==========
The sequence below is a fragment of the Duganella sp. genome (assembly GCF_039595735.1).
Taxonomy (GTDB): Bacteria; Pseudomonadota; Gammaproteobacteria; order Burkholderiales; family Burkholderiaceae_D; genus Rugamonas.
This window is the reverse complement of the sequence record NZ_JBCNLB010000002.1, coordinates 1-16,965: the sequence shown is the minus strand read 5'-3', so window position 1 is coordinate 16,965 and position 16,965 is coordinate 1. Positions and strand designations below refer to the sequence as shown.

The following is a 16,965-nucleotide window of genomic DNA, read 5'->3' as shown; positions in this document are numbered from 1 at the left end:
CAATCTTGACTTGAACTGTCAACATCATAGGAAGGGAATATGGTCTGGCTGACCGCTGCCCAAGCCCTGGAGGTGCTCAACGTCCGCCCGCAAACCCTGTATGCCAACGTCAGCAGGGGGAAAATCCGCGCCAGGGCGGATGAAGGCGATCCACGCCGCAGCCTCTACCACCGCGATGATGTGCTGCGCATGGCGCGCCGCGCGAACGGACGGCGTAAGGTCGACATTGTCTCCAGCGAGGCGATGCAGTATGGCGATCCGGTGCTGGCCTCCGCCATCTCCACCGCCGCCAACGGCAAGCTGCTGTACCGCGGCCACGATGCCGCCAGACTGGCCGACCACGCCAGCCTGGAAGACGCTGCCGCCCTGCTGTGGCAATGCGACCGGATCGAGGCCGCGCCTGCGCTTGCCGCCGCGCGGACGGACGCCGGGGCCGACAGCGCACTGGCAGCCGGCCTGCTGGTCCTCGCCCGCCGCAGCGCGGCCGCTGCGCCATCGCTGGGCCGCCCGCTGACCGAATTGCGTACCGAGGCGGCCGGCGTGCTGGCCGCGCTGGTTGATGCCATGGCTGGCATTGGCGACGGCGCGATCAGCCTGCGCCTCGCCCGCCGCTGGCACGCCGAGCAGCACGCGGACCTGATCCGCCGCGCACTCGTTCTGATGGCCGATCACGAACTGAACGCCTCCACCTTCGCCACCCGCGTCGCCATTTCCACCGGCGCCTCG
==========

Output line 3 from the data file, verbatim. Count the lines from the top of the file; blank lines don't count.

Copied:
This window is the reverse complement of the sequence record NZ_JBCNLB010000002.1, coordinates 1-16,965: the sequence shown is the minus strand read 5'-3', so window position 1 is coordinate 16,965 and position 16,965 is coordinate 1. Positions and strand designations below refer to the sequence as shown.